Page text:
Any book that did not comply with apartheid’s strait-jacket propaganda, got the chop.
So too did books perceived to be encouraging or condoning the mixing of people across the colour line.
And when apartheid’s secret police made lightning raids on the homes of activists, one of the first things they did was rummage through the book shelves, confiscating any material they deemed “undesirable”.
The most bizarre example of this all was back in 1965, when the apartheid government banned Anna Sewell’s classic novel, Black Beauty – a fascinating tale of the life of a horse.
The censors – who hadn’t even read the book – deemed it was not suitable reading for South Africans because the book used the words “black” and “beauty” in the title, so they assumed it was some kind of blacks rights novel.
It might all sound rather grotesque and even hilarious right now but that’s how apartheid’s “thought police” operated at the time, to control and regulate how South Africans should think, read and behave.
Happily, the advent of democracy changed all that in 1994 and South Africans now live under a Constitution acclaimed for its protection of people’s basic rights and freedoms.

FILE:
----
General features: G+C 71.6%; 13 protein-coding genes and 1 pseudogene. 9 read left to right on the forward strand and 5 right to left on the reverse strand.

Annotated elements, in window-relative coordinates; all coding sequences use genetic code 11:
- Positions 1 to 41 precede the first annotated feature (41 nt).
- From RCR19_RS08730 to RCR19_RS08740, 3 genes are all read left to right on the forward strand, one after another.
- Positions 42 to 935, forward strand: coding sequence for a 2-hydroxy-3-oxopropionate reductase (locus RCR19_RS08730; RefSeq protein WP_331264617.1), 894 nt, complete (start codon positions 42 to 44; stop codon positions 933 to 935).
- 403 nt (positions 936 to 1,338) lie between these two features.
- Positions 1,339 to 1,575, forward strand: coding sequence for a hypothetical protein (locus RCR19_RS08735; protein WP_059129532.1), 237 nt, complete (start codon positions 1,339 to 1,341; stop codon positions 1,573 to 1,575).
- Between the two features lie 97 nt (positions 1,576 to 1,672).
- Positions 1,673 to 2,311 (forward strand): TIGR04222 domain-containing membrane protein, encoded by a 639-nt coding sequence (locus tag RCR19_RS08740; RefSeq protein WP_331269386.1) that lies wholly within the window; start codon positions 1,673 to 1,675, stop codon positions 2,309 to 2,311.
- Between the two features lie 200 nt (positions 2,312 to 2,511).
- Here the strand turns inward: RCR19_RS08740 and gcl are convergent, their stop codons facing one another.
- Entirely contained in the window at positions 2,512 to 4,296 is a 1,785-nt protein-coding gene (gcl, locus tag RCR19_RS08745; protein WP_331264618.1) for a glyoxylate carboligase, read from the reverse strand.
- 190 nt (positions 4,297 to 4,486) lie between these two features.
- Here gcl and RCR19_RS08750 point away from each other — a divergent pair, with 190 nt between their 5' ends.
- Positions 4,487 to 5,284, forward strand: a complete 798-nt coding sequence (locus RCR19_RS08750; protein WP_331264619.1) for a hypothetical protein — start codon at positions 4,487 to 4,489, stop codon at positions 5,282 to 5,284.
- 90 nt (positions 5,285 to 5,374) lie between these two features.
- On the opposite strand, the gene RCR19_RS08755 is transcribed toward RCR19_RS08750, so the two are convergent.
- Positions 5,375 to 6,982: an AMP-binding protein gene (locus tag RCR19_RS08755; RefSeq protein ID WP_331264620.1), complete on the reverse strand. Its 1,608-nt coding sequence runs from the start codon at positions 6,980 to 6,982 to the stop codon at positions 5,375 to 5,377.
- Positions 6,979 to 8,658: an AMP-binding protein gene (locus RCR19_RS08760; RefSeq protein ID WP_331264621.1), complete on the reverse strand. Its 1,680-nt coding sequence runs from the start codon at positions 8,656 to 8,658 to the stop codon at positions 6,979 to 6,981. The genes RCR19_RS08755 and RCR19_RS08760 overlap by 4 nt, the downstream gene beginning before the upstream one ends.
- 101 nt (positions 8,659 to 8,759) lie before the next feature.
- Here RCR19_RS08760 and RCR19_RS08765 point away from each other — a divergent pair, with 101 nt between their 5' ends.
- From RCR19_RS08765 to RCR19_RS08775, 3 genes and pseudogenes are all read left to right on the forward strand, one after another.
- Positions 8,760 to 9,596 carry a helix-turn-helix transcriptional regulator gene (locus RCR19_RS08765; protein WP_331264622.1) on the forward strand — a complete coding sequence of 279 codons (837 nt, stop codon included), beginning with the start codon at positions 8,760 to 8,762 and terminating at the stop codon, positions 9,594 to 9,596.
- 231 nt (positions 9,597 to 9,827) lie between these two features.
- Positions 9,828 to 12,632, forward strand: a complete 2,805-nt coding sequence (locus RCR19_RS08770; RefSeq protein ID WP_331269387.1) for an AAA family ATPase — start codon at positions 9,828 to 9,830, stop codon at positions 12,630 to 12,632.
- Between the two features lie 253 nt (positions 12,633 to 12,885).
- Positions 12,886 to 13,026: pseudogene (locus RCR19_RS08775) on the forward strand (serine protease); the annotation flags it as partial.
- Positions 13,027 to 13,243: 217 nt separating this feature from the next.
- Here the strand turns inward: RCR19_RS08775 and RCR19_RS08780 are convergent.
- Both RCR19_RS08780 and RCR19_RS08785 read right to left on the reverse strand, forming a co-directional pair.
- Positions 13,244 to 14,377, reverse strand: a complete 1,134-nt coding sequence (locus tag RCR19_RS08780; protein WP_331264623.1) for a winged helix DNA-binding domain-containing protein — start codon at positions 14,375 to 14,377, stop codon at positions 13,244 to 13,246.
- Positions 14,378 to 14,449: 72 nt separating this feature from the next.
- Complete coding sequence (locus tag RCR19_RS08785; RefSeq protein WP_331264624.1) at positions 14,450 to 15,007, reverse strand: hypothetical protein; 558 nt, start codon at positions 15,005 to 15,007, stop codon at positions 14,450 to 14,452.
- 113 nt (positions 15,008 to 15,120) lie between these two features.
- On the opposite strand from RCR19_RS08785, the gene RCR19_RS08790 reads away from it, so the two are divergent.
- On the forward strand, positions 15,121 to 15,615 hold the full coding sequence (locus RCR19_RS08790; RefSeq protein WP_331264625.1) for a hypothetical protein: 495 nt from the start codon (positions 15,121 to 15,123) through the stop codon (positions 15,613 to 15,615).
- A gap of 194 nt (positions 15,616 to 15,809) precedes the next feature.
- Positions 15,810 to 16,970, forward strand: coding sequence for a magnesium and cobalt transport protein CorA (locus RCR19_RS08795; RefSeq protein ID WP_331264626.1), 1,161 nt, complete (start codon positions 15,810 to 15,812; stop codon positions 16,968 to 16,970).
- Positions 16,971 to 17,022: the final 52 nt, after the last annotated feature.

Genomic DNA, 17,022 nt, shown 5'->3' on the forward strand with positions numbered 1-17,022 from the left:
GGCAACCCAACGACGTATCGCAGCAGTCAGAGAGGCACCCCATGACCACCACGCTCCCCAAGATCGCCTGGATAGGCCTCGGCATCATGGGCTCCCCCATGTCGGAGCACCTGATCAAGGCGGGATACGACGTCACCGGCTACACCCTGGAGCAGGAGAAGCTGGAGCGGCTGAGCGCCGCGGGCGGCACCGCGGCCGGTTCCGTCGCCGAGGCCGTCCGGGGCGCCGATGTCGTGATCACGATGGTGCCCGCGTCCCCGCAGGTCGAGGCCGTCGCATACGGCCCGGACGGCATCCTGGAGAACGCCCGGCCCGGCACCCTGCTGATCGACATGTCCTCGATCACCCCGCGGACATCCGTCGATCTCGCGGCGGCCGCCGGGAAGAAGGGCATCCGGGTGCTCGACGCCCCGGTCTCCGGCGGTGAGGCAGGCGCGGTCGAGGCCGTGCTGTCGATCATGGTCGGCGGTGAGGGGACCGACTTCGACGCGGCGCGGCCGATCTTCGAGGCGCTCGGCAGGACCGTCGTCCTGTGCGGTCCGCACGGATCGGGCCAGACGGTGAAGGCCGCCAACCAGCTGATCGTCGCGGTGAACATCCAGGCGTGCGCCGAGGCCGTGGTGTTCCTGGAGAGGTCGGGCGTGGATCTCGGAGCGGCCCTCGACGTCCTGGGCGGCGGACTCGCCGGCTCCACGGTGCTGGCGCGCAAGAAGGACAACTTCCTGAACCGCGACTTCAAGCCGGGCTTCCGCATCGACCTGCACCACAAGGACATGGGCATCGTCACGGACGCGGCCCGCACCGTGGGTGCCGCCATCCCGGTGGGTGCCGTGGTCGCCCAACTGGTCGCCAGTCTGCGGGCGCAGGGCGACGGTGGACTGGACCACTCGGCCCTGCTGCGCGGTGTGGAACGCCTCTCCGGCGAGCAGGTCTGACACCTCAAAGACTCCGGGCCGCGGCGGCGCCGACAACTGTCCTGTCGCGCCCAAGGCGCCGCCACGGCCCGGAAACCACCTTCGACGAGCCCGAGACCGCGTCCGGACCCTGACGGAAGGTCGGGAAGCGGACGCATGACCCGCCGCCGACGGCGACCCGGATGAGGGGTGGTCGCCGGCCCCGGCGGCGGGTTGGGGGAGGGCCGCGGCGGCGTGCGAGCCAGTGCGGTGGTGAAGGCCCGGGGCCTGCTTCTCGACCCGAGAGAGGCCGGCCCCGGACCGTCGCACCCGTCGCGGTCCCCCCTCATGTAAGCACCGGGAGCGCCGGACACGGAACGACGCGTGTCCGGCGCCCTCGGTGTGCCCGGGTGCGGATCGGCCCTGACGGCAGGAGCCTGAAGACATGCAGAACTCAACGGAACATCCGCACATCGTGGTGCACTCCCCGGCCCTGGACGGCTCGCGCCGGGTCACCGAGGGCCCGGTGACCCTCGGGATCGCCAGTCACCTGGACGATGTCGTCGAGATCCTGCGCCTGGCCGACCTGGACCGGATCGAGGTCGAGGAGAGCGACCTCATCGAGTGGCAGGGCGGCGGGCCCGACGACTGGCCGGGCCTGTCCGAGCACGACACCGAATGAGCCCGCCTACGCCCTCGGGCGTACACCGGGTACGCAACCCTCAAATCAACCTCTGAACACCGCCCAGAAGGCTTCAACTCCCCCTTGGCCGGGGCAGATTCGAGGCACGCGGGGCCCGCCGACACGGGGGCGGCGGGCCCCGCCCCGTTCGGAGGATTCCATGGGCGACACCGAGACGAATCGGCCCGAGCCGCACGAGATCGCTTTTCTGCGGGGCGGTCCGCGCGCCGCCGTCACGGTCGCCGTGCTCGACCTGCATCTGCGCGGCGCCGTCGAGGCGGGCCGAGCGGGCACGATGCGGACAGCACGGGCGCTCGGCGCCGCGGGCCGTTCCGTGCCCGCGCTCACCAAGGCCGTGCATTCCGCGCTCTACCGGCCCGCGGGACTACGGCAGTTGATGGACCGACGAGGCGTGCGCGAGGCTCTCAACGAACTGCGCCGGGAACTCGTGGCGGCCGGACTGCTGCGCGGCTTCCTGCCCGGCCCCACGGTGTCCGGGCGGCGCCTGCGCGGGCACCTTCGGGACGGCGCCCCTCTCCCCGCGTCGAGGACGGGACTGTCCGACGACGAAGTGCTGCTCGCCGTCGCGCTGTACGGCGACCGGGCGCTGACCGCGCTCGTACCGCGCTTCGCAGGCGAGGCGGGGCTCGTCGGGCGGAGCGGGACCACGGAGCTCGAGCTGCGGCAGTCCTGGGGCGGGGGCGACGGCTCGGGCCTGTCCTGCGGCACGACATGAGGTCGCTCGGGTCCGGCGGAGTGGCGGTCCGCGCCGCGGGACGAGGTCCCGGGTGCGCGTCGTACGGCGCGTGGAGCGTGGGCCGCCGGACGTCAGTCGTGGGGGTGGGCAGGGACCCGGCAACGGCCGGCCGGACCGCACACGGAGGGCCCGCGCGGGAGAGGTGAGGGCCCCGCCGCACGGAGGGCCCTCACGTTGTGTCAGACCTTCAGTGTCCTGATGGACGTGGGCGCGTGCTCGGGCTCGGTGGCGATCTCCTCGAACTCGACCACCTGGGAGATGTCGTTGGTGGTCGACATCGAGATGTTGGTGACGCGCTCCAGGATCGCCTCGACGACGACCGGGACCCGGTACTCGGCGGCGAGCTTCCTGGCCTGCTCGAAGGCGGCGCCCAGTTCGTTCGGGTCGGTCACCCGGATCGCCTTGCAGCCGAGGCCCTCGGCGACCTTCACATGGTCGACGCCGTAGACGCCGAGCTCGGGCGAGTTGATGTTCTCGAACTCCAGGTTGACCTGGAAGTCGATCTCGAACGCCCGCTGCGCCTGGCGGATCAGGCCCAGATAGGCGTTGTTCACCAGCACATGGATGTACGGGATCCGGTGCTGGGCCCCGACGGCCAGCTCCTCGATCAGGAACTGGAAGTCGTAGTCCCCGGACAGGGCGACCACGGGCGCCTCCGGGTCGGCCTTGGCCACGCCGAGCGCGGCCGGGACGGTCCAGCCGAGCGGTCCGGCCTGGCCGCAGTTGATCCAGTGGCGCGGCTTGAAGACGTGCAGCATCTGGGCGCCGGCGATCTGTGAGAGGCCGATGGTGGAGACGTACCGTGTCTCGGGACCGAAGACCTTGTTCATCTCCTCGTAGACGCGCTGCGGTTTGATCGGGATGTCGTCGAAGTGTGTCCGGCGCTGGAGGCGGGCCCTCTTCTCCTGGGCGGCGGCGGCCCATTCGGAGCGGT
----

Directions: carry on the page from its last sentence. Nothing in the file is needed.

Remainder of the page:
But are we safely out of the woods now?
Not entirely. We may have slayed the dragon of apartheid but a new evil and destructive monster has emerged on our doorstep in the form of rampant corruption and state capture.
This beast is so dangerous, it has succeeded in penetrating deeply into our structures of government and commerce, eating its way through the moral fibre of our society.
When brave investigative journalists have stood up to this monster and tried to expose its shenanigans through their writings, they’ve been hounded and harassed just like apartheid’s secret police did to our freedom fighters a few years ago.
We saw evidence of this when Jacques Pauw was threatened with legal action after the release of his best-seller The President’s Keepers and a group of protesters disrupted the launch of Pieter-Louis Myburgh’s book, Gangster State: Unravelling Ace Magashule’s Web of Capture, in Johannesburg last week.
The noisy protesters danced and sang and ripped apart some copies of the book and threw the pages around.
Earlier, there were reports that the ANC Youth League in the Free State planned to burn copies of the book.
This is censorship through sheer thuggery in anyone’s language.
If elements in the ANC don’t agree with what’s contained in Myburgh’s book, they know the legal route to follow.
Unless, of course, they wish to follow in the footsteps of the repressive “gangster state” that robbed us of our precious freedom years ago by banning books that laid bare their lies and illegitimacy.
* The views expressed here are not necessarily those of Independent Media.